Proton therapy advancement

Proton therapy advancement
Bijan Arjomandy
Department of Medical Physics; McLaren Proton Therapy Center, Flint, Michigan, USA

Cite this article as: Arjomandy B. Proton therapy advancement. Jour Proton Ther 2015;1:115.
DOI:
http://dx.doi.org/10.14319/jpt.11.5


Mini-Review

Abstract

The benefit of proton therapy over conventional photon and electron therapies has been recognized in the past few decades. The physical characteristics of proton beams are exploited to enhance the dose to the target and to reduce the dose to healthy tissues. It has been shown that there is a great advantage in using proton therapy for treatment of medulloblastoma, lung, head and neck, gastrointestinal, and other sites. The innovation in proton therapy equipment has and will help to reduce the cost of acquiring this modality and will enable many cancer centers to employ this technique to their current practice for cancer patients’ treatment. It is foreseen that this methodology will be a common practice in almost all the cancer centers in the US and abroad as intensity modulated radiotherapy is currently.

Keywords: Proton Therapy; New Modality; Radiotherapy; IMPT

1. Introduction

The use of proton beams for treating cancers has increased in the past few decades1-7 even though the cost of installing a proton therapy center still far outweighs the expense of a traditional photon therapy installation. In spite of the large cost associated with this modality, the physical dose delivery characteristics of proton beams make this modality attractive for treating cancer patients. At the time of publishing this report, there are 14 proton therapy centers that are actively treating patients in the US and another 11 centers are under construction.8 The most distinctive difference between photon and proton therapy is the finite range of proton beams in tissue. In addition, there is a large dose enhancement near the end of the range (under the Bragg peak) and a nominal dose at the tissue entrance.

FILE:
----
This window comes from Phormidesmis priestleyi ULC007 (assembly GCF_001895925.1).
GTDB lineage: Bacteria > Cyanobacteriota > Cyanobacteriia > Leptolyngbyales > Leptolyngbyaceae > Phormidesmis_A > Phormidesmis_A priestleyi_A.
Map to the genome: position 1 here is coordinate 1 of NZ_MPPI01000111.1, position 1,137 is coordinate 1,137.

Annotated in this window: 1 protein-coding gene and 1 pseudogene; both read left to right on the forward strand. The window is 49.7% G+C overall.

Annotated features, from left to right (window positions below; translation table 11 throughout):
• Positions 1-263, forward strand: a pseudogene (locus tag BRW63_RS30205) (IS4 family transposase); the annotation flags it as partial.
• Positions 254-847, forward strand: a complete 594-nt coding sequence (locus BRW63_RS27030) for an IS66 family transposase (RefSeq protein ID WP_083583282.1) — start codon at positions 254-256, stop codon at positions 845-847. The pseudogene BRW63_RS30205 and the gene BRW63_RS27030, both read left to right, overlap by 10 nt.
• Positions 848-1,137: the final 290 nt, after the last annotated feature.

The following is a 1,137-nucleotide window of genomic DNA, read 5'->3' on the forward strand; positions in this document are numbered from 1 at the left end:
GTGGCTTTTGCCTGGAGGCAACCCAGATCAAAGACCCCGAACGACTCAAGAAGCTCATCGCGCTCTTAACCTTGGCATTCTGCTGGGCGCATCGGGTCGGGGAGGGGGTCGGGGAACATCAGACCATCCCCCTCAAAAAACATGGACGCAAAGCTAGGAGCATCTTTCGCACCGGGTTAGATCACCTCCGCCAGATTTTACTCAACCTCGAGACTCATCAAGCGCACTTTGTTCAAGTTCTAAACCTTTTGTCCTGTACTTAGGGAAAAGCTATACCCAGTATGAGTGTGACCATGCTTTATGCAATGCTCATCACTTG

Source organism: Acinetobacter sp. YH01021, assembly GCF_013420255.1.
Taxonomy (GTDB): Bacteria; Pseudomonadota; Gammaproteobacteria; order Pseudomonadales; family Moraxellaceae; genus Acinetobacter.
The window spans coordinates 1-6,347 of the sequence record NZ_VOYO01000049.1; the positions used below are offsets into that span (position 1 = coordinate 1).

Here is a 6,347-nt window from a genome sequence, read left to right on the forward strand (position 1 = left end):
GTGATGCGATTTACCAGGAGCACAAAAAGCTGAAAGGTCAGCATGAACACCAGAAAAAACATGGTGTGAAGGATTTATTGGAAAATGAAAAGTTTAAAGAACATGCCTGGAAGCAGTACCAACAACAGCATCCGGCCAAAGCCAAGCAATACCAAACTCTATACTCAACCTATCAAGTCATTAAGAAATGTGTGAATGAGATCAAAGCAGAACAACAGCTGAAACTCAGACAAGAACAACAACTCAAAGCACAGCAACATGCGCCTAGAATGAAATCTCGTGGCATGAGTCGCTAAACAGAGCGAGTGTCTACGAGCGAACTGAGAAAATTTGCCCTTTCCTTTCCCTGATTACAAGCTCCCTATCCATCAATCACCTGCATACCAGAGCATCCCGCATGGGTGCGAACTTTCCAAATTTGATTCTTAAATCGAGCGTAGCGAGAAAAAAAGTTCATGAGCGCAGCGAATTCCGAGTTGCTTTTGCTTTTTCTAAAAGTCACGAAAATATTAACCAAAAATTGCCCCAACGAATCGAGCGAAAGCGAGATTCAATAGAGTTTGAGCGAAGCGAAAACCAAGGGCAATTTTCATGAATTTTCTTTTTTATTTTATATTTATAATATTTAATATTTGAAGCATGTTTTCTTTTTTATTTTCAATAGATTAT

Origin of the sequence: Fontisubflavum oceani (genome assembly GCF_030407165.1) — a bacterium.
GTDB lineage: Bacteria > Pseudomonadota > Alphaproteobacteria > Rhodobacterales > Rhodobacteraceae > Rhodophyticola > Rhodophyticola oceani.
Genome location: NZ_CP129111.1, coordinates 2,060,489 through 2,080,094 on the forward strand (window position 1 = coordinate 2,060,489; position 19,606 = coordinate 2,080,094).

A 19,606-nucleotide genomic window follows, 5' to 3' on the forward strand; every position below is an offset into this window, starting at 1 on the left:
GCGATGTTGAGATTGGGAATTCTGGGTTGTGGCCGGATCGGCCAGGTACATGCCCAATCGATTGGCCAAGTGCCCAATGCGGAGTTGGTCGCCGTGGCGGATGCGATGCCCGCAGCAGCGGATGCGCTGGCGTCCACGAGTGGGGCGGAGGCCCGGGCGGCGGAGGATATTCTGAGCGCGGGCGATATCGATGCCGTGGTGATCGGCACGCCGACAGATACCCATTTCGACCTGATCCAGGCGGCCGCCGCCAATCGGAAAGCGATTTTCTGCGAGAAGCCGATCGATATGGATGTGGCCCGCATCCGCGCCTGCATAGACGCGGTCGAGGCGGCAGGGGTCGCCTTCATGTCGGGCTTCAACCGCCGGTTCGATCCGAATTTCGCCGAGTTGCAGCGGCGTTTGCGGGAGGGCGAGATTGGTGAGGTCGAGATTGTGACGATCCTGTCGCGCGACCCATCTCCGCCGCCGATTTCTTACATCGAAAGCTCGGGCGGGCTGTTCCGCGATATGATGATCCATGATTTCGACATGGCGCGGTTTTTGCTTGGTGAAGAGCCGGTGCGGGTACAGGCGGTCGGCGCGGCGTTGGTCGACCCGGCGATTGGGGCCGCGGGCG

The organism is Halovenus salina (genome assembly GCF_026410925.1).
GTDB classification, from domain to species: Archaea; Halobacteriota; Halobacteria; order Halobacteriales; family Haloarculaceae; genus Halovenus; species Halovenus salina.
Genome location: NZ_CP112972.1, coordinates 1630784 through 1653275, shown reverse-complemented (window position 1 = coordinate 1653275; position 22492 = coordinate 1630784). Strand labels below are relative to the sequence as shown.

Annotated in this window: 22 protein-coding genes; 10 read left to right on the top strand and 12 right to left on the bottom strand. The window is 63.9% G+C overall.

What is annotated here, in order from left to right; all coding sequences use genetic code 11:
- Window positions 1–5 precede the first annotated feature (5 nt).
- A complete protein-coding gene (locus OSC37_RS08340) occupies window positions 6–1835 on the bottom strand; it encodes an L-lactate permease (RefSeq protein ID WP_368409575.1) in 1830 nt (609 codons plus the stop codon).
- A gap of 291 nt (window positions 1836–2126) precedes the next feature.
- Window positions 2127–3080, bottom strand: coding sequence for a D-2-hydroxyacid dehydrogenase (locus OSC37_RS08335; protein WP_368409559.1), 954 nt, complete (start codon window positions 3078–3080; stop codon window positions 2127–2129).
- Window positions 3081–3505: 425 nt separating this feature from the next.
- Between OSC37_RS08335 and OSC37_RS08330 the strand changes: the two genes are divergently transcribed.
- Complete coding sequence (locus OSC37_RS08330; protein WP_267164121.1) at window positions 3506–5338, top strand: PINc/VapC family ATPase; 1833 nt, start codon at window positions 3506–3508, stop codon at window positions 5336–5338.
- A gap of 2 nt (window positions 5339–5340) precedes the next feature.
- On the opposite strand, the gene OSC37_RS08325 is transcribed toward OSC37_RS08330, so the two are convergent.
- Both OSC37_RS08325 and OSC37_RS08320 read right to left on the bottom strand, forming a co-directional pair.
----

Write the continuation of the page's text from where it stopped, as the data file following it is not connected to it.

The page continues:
The history of particle accelerators evolved in 1929 when Ernest Lawrence invented the first cyclotron for applications in physics and chemistry. It took almost 15 years until Robert R. Wilson proposed that proton beams might be an applicable method to treat cancer. In 1946, while Wilson worked at the Harvard Cyclotron Laboratory (HCL), he published his first paper9 in this regard. The first patients were treated with proton beams at Berkeley Radiation Laboratory in 195410  and in Uppsala in Sweden in 1957.11 In 1961, a collaborative effort between HCL and Massachusetts General Hospital (MGH) was established to pursue proton radiotherapy.12 This effort resulted in the first study to compare proton and photon radiotherapy for treatment of prostate cancer in the 1970s. The first dedicated hospital based proton therapy facility was built in the 1980s at Loma Linda University Medical Center (LLUMC) in California. By the 1990s, over 25,000 patients had been treated with proton therapy worldwide.

In recent years, there has been an increase in the number of manufacturers that build proton radiotherapy machines. The different types of proton accelerators, along with their associated technical characteristics are utilized to produce clinical beams. Since the treatment of the first patient with a cyclotron accelerator in 195410, the technology and the beam delivery of proton therapy machines have changed rapidly. The newer type of cyclotron using superconducting magnets as well as smaller synchrotrons, and a single gantry mounted synchrocyclotron accelerator are a just few examples of progression of this technology as the demand to acquire this modality of treatment increases.13-15


2. Physical characteristics of proton therapy

All charged particles (electrons, protons, carbon ions, etc.) interact with tissue and other material by either coulomb (electromagnetic) forces or nuclear reaction. The three basic interactions between charged particles and matter include 1) a loss of energy (slowing down) due to interactions with atomic electrons, 2) scattering by atomic nuclei, and 3) in some instances a head-on collision with a nucleus, leading to a nuclear reaction that results in the production of other particles such as charged particles, gamma, and neutrons.